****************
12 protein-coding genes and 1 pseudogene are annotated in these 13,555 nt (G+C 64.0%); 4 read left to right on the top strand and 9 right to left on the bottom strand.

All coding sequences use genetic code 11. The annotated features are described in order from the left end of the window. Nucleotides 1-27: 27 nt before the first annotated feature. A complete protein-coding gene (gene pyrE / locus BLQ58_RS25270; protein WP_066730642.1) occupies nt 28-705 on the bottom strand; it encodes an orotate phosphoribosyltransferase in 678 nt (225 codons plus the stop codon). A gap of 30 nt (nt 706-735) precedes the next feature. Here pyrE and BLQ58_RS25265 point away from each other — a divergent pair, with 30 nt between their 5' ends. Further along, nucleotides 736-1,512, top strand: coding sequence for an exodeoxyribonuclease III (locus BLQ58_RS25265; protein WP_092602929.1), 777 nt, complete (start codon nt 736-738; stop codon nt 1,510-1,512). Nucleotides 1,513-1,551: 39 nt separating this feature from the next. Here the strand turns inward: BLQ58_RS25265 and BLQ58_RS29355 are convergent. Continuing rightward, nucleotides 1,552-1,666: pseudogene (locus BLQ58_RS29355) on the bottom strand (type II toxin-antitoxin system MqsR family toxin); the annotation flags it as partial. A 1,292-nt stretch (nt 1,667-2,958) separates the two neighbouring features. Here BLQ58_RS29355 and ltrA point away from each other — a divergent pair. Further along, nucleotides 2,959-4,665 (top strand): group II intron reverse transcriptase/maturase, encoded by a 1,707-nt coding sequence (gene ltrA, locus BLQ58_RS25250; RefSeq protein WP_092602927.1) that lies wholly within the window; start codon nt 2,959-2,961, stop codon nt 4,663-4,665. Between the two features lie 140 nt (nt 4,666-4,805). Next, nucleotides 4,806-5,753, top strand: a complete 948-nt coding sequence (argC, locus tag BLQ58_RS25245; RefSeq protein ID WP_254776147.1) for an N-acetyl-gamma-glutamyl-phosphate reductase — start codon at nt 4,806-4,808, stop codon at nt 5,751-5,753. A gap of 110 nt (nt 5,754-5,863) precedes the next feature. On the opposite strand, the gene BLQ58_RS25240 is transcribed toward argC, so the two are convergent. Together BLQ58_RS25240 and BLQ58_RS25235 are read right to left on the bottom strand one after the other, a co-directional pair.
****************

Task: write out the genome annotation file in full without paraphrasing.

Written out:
12 protein-coding genes and 1 pseudogene are annotated in these 13,555 nt (G+C 64.0%); 4 read left to right on the top strand and 9 right to left on the bottom strand.

All coding sequences use genetic code 11. The annotated features are described in order from the left end of the window. Nucleotides 1-27: 27 nt before the first annotated feature. A complete protein-coding gene (gene pyrE / locus BLQ58_RS25270; protein WP_066730642.1) occupies nt 28-705 on the bottom strand; it encodes an orotate phosphoribosyltransferase in 678 nt (225 codons plus the stop codon). A gap of 30 nt (nt 706-735) precedes the next feature. Here pyrE and BLQ58_RS25265 point away from each other — a divergent pair, with 30 nt between their 5' ends. Further along, nucleotides 736-1,512, top strand: coding sequence for an exodeoxyribonuclease III (locus BLQ58_RS25265; protein WP_092602929.1), 777 nt, complete (start codon nt 736-738; stop codon nt 1,510-1,512). Nucleotides 1,513-1,551: 39 nt separating this feature from the next. Here the strand turns inward: BLQ58_RS25265 and BLQ58_RS29355 are convergent. Continuing rightward, nucleotides 1,552-1,666: pseudogene (locus BLQ58_RS29355) on the bottom strand (type II toxin-antitoxin system MqsR family toxin); the annotation flags it as partial. A 1,292-nt stretch (nt 1,667-2,958) separates the two neighbouring features. Here BLQ58_RS29355 and ltrA point away from each other — a divergent pair. Further along, nucleotides 2,959-4,665 (top strand): group II intron reverse transcriptase/maturase, encoded by a 1,707-nt coding sequence (gene ltrA, locus BLQ58_RS25250; RefSeq protein WP_092602927.1) that lies wholly within the window; start codon nt 2,959-2,961, stop codon nt 4,663-4,665. Between the two features lie 140 nt (nt 4,666-4,805). Next, nucleotides 4,806-5,753, top strand: a complete 948-nt coding sequence (argC, locus tag BLQ58_RS25245; RefSeq protein ID WP_254776147.1) for an N-acetyl-gamma-glutamyl-phosphate reductase — start codon at nt 4,806-4,808, stop codon at nt 5,751-5,753. A gap of 110 nt (nt 5,754-5,863) precedes the next feature. On the opposite strand, the gene BLQ58_RS25240 is transcribed toward argC, so the two are convergent. Together BLQ58_RS25240 and BLQ58_RS25235 are read right to left on the bottom strand one after the other, a co-directional pair.